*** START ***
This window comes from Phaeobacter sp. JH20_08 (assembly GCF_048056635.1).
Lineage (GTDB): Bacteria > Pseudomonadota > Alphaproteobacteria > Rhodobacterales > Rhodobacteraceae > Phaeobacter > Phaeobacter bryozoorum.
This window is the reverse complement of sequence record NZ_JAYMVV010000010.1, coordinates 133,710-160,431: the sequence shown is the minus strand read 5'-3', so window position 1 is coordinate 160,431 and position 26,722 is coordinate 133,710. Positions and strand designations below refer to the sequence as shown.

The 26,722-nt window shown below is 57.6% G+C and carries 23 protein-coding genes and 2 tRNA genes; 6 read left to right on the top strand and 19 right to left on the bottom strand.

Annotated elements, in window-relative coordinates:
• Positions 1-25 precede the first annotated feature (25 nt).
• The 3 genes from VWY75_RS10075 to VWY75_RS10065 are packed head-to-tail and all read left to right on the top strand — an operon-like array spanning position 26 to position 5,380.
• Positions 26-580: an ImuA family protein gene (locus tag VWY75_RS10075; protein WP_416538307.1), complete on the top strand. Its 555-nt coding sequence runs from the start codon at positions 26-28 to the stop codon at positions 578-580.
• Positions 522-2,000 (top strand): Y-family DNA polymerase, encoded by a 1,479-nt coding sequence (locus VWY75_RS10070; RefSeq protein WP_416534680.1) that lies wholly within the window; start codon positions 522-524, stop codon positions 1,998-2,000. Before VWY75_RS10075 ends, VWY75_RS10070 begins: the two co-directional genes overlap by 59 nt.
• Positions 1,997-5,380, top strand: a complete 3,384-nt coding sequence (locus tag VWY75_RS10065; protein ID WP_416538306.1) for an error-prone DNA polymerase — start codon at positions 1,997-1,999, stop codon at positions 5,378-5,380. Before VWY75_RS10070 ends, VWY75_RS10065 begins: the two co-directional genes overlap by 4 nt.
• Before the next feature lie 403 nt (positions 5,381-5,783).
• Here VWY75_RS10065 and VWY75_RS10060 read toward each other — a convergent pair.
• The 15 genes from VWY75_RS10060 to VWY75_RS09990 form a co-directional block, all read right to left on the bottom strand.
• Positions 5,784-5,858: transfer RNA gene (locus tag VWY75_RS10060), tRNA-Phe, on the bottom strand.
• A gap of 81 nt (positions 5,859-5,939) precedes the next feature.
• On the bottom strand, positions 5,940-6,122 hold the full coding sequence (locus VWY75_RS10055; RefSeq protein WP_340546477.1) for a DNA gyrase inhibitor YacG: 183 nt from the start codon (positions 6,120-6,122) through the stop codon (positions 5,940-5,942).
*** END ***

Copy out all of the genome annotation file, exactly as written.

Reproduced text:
This window comes from Phaeobacter sp. JH20_08 (assembly GCF_048056635.1).
Lineage (GTDB): Bacteria > Pseudomonadota > Alphaproteobacteria > Rhodobacterales > Rhodobacteraceae > Phaeobacter > Phaeobacter bryozoorum.
This window is the reverse complement of sequence record NZ_JAYMVV010000010.1, coordinates 133,710-160,431: the sequence shown is the minus strand read 5'-3', so window position 1 is coordinate 160,431 and position 26,722 is coordinate 133,710. Positions and strand designations below refer to the sequence as shown.

The 26,722-nt window shown below is 57.6% G+C and carries 23 protein-coding genes and 2 tRNA genes; 6 read left to right on the top strand and 19 right to left on the bottom strand.

Annotated elements, in window-relative coordinates:
• Positions 1-25 precede the first annotated feature (25 nt).
• The 3 genes from VWY75_RS10075 to VWY75_RS10065 are packed head-to-tail and all read left to right on the top strand — an operon-like array spanning position 26 to position 5,380.
• Positions 26-580: an ImuA family protein gene (locus tag VWY75_RS10075; protein WP_416538307.1), complete on the top strand. Its 555-nt coding sequence runs from the start codon at positions 26-28 to the stop codon at positions 578-580.
• Positions 522-2,000 (top strand): Y-family DNA polymerase, encoded by a 1,479-nt coding sequence (locus VWY75_RS10070; RefSeq protein WP_416534680.1) that lies wholly within the window; start codon positions 522-524, stop codon positions 1,998-2,000. Before VWY75_RS10075 ends, VWY75_RS10070 begins: the two co-directional genes overlap by 59 nt.
• Positions 1,997-5,380, top strand: a complete 3,384-nt coding sequence (locus tag VWY75_RS10065; protein ID WP_416538306.1) for an error-prone DNA polymerase — start codon at positions 1,997-1,999, stop codon at positions 5,378-5,380. Before VWY75_RS10070 ends, VWY75_RS10065 begins: the two co-directional genes overlap by 4 nt.
• Before the next feature lie 403 nt (positions 5,381-5,783).
• Here VWY75_RS10065 and VWY75_RS10060 read toward each other — a convergent pair.
• The 15 genes from VWY75_RS10060 to VWY75_RS09990 form a co-directional block, all read right to left on the bottom strand.
• Positions 5,784-5,858: transfer RNA gene (locus tag VWY75_RS10060), tRNA-Phe, on the bottom strand.
• A gap of 81 nt (positions 5,859-5,939) precedes the next feature.
• On the bottom strand, positions 5,940-6,122 hold the full coding sequence (locus VWY75_RS10055; RefSeq protein WP_340546477.1) for a DNA gyrase inhibitor YacG: 183 nt from the start codon (positions 6,120-6,122) through the stop codon (positions 5,940-5,942).